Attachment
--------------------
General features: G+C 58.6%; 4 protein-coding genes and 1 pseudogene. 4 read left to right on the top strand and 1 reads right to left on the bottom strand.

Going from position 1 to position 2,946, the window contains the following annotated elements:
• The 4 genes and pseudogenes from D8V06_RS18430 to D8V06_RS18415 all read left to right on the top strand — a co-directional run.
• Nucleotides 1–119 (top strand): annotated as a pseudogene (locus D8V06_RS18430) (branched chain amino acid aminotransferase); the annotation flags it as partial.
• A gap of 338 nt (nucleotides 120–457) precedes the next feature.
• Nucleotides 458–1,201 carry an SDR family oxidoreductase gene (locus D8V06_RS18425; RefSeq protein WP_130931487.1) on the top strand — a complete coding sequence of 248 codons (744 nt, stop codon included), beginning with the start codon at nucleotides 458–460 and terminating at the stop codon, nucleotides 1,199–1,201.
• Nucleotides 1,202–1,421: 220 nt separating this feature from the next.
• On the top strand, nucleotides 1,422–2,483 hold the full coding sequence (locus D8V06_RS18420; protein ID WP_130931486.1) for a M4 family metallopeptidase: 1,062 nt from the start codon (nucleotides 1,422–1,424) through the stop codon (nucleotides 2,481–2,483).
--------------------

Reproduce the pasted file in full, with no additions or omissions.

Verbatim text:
General features: G+C 58.6%; 4 protein-coding genes and 1 pseudogene. 4 read left to right on the top strand and 1 reads right to left on the bottom strand.

Going from position 1 to position 2,946, the window contains the following annotated elements:
• The 4 genes and pseudogenes from D8V06_RS18430 to D8V06_RS18415 all read left to right on the top strand — a co-directional run.
• Nucleotides 1–119 (top strand): annotated as a pseudogene (locus D8V06_RS18430) (branched chain amino acid aminotransferase); the annotation flags it as partial.
• A gap of 338 nt (nucleotides 120–457) precedes the next feature.
• Nucleotides 458–1,201 carry an SDR family oxidoreductase gene (locus D8V06_RS18425; RefSeq protein WP_130931487.1) on the top strand — a complete coding sequence of 248 codons (744 nt, stop codon included), beginning with the start codon at nucleotides 458–460 and terminating at the stop codon, nucleotides 1,199–1,201.
• Nucleotides 1,202–1,421: 220 nt separating this feature from the next.
• On the top strand, nucleotides 1,422–2,483 hold the full coding sequence (locus D8V06_RS18420; protein ID WP_130931486.1) for a M4 family metallopeptidase: 1,062 nt from the start codon (nucleotides 1,422–1,424) through the stop codon (nucleotides 2,481–2,483).